Let’s do sleep.
The stages of sleep are defined by
the following EEG characteristics,
Defined as REM versus non-REM and
I’ll give you the details as to
what exactly that encompasses.
Typically, cycle in an orderly
fashion over a 90-minute period.
Four to six cycles per
night in young adults.
And REM density decreases
as we age, unfortunately.
Stage 2 density increases to
replace the REM as we age.
Let’s take a look at all
of this in greater depth.
Here, we’ll take a look at non-REM cycle
sleeps and their respective stages.
Stage 1, loss of posterior
alpha rhythm on EEG,
typically a brief
So stage 1, brief.
Stage 2: You have sleep spindles
and K-complexes on EEG.
Make up the majority of your
sleep in adults, stage 2.
And as I was telling you earlier,
remember that REM starts
diminishing as we get older,
replaced usually by
stage 2 more so.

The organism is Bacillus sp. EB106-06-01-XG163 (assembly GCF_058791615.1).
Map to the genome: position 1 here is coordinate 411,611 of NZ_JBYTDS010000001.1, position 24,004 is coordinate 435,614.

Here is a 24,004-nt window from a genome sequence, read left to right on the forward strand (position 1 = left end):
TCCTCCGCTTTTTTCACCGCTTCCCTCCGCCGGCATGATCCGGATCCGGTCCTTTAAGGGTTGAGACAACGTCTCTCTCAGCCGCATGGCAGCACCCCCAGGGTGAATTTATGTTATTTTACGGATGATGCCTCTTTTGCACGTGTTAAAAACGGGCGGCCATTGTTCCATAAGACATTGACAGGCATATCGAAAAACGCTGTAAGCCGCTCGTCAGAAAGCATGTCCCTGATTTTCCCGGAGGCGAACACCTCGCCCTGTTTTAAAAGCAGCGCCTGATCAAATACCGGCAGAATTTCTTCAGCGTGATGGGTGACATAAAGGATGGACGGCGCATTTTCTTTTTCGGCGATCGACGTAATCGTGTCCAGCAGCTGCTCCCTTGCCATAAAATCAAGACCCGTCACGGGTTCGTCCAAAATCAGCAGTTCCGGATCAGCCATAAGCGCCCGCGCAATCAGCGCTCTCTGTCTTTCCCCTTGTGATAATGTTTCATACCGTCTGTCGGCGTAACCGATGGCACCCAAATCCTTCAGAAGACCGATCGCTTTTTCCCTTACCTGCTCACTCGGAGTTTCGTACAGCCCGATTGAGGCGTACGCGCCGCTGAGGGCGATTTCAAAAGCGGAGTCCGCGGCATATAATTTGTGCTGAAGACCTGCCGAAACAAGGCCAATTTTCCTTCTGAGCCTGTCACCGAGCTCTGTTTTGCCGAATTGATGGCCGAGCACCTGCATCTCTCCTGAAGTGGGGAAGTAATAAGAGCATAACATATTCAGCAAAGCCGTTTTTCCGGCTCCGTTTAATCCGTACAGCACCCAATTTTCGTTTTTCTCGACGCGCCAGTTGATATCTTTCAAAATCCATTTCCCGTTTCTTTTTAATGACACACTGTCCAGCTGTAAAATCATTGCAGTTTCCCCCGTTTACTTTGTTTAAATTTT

Stage 3 will be 20 to 50%
of EEG and delta activity.
And what that means to you on
your EEG is 4 hertz or less.
And then stage 4, greater than
50% of EEG would be then delta.
Remember, all characterized by
reduced but present muscle tone
and regular, slow respirations.
when we breathe at night or, excuse
me, when we breathe when we sleep,
because of the lower
you should remember that there is a
possibility that respiratory acidosis
is a common and
REM sleep is what’s next.
The EEG very much looks similar
to that of wakefulness.
Rapid eye movement is what REM
stands for, horizontal in fashion.
loss of skeletal muscle tone,
except for the eyes and larynx.
It has to, so you can breathe
and so that you can have the
rapid eye horizontal movements.